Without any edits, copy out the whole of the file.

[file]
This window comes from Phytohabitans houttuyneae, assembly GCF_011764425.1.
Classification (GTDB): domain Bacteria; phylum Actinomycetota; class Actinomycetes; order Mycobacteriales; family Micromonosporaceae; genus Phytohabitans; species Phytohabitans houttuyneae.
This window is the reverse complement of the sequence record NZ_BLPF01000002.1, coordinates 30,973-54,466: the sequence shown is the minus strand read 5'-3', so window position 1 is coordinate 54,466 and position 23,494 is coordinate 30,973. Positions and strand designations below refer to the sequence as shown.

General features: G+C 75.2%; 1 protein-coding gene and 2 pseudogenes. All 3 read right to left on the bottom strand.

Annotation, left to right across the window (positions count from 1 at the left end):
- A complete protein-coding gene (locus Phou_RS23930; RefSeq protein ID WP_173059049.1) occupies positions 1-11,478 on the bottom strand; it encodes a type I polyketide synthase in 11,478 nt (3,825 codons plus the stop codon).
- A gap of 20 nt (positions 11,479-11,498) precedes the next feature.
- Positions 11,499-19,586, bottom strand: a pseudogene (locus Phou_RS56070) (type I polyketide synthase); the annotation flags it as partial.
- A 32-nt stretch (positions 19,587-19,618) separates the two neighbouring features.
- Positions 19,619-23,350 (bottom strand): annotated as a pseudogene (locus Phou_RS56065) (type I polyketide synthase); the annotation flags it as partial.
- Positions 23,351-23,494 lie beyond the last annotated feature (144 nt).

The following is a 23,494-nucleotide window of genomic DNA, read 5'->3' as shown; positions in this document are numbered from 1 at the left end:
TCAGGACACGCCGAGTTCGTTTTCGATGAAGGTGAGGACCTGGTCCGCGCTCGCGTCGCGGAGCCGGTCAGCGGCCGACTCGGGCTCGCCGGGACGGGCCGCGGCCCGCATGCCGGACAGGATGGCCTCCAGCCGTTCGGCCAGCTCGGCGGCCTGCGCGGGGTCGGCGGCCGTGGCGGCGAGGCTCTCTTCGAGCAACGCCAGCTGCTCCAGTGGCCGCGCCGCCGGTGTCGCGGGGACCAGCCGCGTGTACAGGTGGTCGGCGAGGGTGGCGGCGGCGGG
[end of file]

This window comes from Phytohabitans houttuyneae, assembly GCF_011764425.1.
Classification (GTDB): domain Bacteria; phylum Actinomycetota; class Actinomycetes; order Mycobacteriales; family Micromonosporaceae; genus Phytohabitans; species Phytohabitans houttuyneae.
This window is the reverse complement of the sequence record NZ_BLPF01000002.1, coordinates 30,973-54,466: the sequence shown is the minus strand read 5'-3', so window position 1 is coordinate 54,466 and position 23,494 is coordinate 30,973. Positions and strand designations below refer to the sequence as shown.

General features: G+C 75.2%; 1 protein-coding gene and 2 pseudogenes. All 3 read right to left on the bottom strand.

Annotation, left to right across the window (positions count from 1 at the left end):
- A complete protein-coding gene (locus Phou_RS23930; RefSeq protein ID WP_173059049.1) occupies positions 1-11,478 on the bottom strand; it encodes a type I polyketide synthase in 11,478 nt (3,825 codons plus the stop codon).
- A gap of 20 nt (positions 11,479-11,498) precedes the next feature.
- Positions 11,499-19,586, bottom strand: a pseudogene (locus Phou_RS56070) (type I polyketide synthase); the annotation flags it as partial.
- A 32-nt stretch (positions 19,587-19,618) separates the two neighbouring features.
- Positions 19,619-23,350 (bottom strand): annotated as a pseudogene (locus Phou_RS56065) (type I polyketide synthase); the annotation flags it as partial.
- Positions 23,351-23,494 lie beyond the last annotated feature (144 nt).

The following is a 23,494-nucleotide window of genomic DNA, read 5'->3' as shown; positions in this document are numbered from 1 at the left end:
TCAGGACACGCCGAGTTCGTTTTCGATGAAGGTGAGGACCTGGTCCGCGCTCGCGTCGCGGAGCCGGTCAGCGGCCGACTCGGGCTCGCCGGGACGGGCCGCGGCCCGCATGCCGGACAGGATGGCCTCCAGCCGTTCGGCCAGCTCGGCGGCCTGCGCGGGGTCGGCGGCCGTGGCGGCGAGGCTCTCTTCGAGCAACGCCAGCTGCTCCAGTGGCCGCGCCGCCGGTGTCGCGGGGACCAGCCGCGTGTACAGGTGGTCGGCGAGGGTGGCGGCGGCGGG